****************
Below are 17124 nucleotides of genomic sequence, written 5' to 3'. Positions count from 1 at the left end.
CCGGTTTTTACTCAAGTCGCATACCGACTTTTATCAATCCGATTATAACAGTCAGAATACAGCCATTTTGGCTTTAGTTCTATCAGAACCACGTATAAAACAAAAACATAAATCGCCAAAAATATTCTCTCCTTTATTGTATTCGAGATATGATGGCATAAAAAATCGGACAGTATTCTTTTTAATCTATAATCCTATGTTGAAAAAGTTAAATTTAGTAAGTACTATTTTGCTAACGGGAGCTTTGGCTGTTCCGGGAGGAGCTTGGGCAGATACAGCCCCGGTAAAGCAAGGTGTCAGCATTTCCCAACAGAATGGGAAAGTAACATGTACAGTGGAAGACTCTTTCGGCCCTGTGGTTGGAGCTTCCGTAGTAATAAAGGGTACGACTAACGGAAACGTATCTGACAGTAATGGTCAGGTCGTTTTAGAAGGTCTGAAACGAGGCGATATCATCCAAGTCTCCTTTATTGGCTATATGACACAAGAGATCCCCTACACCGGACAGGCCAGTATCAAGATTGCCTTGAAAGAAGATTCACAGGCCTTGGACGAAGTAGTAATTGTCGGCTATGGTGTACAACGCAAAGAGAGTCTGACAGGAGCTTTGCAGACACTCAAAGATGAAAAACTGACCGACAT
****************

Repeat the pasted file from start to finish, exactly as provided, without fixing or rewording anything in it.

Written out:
Below are 17124 nucleotides of genomic sequence, written 5' to 3'. Positions count from 1 at the left end.
CCGGTTTTTACTCAAGTCGCATACCGACTTTTATCAATCCGATTATAACAGTCAGAATACAGCCATTTTGGCTTTAGTTCTATCAGAACCACGTATAAAACAAAAACATAAATCGCCAAAAATATTCTCTCCTTTATTGTATTCGAGATATGATGGCATAAAAAATCGGACAGTATTCTTTTTAATCTATAATCCTATGTTGAAAAAGTTAAATTTAGTAAGTACTATTTTGCTAACGGGAGCTTTGGCTGTTCCGGGAGGAGCTTGGGCAGATACAGCCCCGGTAAAGCAAGGTGTCAGCATTTCCCAACAGAATGGGAAAGTAACATGTACAGTGGAAGACTCTTTCGGCCCTGTGGTTGGAGCTTCCGTAGTAATAAAGGGTACGACTAACGGAAACGTATCTGACAGTAATGGTCAGGTCGTTTTAGAAGGTCTGAAACGAGGCGATATCATCCAAGTCTCCTTTATTGGCTATATGACACAAGAGATCCCCTACACCGGACAGGCCAGTATCAAGATTGCCTTGAAAGAAGATTCACAGGCCTTGGACGAAGTAGTAATTGTCGGCTATGGTGTACAACGCAAAGAGAGTCTGACAGGAGCTTTGCAGACACTCAAAGATGAAAAACTGACCGACAT